CMY Subtractive Colour Model

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Description

To find out more about the diagram above . . . . read on!

CMY Subtractive Colour Model

Look carefully at the diagram at the top of the page. Now check out the following questions (and answers)!

  1. What are the three CMY primary colours?
  2. What is the difference between the CMY colour model and the four-colour CMYK inks used by printers?
  3. Why do digital printing inks (cyan, magenta and yellow) produce black when used together at full strength?
  4. Does a computer screen use the RGB or the CMY colour model?
  5. What is a subtractive colour model?

About the Diagram

Introducing the diagram! Read back and forward between the image at the top of the page and the explanation below!

This diagram introduces the CMY colour model. It shows the three primary colours (cyan, magenta and blue) with secondary colours between them.

The CMY colour model is a subtractive colour model that predicts the appearance of cyan, magenta and yellow inks when they are mixed together to produce other colours.

What you need to remember:

  • The CMY colour model is a method for mixing inks used by digital printers to produce other colours. It is called a subtractive colour model (a subtractive approach to colour).
  • The name of the CMY colour model comes from the initials of its three primary colours – cyan, magenta and yellow.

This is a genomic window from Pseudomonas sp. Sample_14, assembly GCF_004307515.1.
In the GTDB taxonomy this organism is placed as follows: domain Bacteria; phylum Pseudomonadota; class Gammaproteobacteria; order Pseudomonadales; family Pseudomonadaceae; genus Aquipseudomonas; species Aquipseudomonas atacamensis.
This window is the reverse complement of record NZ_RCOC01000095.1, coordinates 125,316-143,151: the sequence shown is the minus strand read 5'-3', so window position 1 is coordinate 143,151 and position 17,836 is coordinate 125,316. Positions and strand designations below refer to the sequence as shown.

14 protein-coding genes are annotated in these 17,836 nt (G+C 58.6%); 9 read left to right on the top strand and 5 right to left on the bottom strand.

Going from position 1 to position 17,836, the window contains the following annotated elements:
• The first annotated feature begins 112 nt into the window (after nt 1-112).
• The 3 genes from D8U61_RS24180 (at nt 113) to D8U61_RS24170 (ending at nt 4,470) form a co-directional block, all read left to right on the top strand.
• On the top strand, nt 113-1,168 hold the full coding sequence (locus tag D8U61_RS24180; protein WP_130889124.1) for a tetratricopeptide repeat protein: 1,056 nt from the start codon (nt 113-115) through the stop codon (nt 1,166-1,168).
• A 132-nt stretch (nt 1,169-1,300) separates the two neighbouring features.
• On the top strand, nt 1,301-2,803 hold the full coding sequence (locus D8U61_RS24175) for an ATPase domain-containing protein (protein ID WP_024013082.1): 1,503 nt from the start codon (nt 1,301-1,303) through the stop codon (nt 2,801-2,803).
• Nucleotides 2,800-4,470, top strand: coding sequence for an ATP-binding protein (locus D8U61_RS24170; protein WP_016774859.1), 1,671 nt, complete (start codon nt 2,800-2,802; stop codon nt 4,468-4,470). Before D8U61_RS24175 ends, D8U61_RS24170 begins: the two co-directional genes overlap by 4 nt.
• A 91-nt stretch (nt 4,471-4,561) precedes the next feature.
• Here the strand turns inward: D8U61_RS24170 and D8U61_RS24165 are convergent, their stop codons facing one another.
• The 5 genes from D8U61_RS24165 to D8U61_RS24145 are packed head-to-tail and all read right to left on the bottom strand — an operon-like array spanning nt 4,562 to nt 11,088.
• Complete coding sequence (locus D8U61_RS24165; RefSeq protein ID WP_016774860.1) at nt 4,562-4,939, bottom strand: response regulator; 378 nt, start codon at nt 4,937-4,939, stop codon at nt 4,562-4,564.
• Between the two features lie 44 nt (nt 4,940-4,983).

• When pigments corresponding with the cyan, magenta and yellow primary colours are mixed together they combined to produce other colours.
  • Secondary colours are the colours produced when pairs of primary colours are combined in equal proportions. The CMY secondary colours are red, green and blue.
  • If inks corresponding with all three subtractive primary colours are mixed together in matching proportions the result is a dark brown or black.
  • If inks corresponding with all three subtractive primary colours are mixed in unequal proportions then many thousands (or possibly millions) of colours can be produced.
  • The CMY colour model does not define the precise colour of the cyan, magenta and yellow primaries.
  • When the exact composition of primary colours is defined, the colour model then becomes an absolute colour space.

What is a colour model?

A colour model is a way of:

  • Making sense of the colours we see around us in the world.
  • Understanding the relationship of colours to one another.
  • Understanding how to mix each type of coloured media to produce predictable results.
  • Specifying colours using names, codes, notation, equations etc.
  • Organising and using colours for different purposes.
  • Using colours in predictable and repeatable ways.
  • Working out systems and rules for mixing and using different types of colour.